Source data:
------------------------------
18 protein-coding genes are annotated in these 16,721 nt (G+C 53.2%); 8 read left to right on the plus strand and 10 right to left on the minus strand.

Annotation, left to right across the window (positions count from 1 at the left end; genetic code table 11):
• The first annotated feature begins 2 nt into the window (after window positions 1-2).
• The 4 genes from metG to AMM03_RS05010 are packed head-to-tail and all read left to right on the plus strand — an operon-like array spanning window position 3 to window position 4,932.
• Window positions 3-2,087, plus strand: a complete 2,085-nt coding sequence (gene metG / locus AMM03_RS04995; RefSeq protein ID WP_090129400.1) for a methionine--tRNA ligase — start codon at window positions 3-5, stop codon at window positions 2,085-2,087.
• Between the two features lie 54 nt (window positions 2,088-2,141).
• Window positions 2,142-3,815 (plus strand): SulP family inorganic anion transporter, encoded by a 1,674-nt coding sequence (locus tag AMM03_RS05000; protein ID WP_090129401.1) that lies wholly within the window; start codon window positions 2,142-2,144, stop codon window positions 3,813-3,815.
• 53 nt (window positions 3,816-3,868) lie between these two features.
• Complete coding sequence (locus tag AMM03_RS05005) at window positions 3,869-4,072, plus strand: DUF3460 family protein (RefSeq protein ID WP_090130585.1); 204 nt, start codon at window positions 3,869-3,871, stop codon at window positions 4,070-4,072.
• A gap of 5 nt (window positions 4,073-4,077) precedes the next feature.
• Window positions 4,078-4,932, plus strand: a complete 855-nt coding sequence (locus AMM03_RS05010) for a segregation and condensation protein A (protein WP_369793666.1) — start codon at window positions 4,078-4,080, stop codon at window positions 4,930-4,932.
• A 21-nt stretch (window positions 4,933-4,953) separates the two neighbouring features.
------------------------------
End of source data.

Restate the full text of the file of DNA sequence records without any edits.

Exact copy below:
18 protein-coding genes are annotated in these 16,721 nt (G+C 53.2%); 8 read left to right on the plus strand and 10 right to left on the minus strand.

Annotation, left to right across the window (positions count from 1 at the left end; genetic code table 11):
• The first annotated feature begins 2 nt into the window (after window positions 1-2).
• The 4 genes from metG to AMM03_RS05010 are packed head-to-tail and all read left to right on the plus strand — an operon-like array spanning window position 3 to window position 4,932.
• Window positions 3-2,087, plus strand: a complete 2,085-nt coding sequence (gene metG / locus AMM03_RS04995; RefSeq protein ID WP_090129400.1) for a methionine--tRNA ligase — start codon at window positions 3-5, stop codon at window positions 2,085-2,087.
• Between the two features lie 54 nt (window positions 2,088-2,141).
• Window positions 2,142-3,815 (plus strand): SulP family inorganic anion transporter, encoded by a 1,674-nt coding sequence (locus tag AMM03_RS05000; protein ID WP_090129401.1) that lies wholly within the window; start codon window positions 2,142-2,144, stop codon window positions 3,813-3,815.
• 53 nt (window positions 3,816-3,868) lie between these two features.
• Complete coding sequence (locus tag AMM03_RS05005) at window positions 3,869-4,072, plus strand: DUF3460 family protein (RefSeq protein ID WP_090130585.1); 204 nt, start codon at window positions 3,869-3,871, stop codon at window positions 4,070-4,072.
• A gap of 5 nt (window positions 4,073-4,077) precedes the next feature.
• Window positions 4,078-4,932, plus strand: a complete 855-nt coding sequence (locus AMM03_RS05010) for a segregation and condensation protein A (protein WP_369793666.1) — start codon at window positions 4,078-4,080, stop codon at window positions 4,930-4,932.
• A 21-nt stretch (window positions 4,933-4,953) separates the two neighbouring features.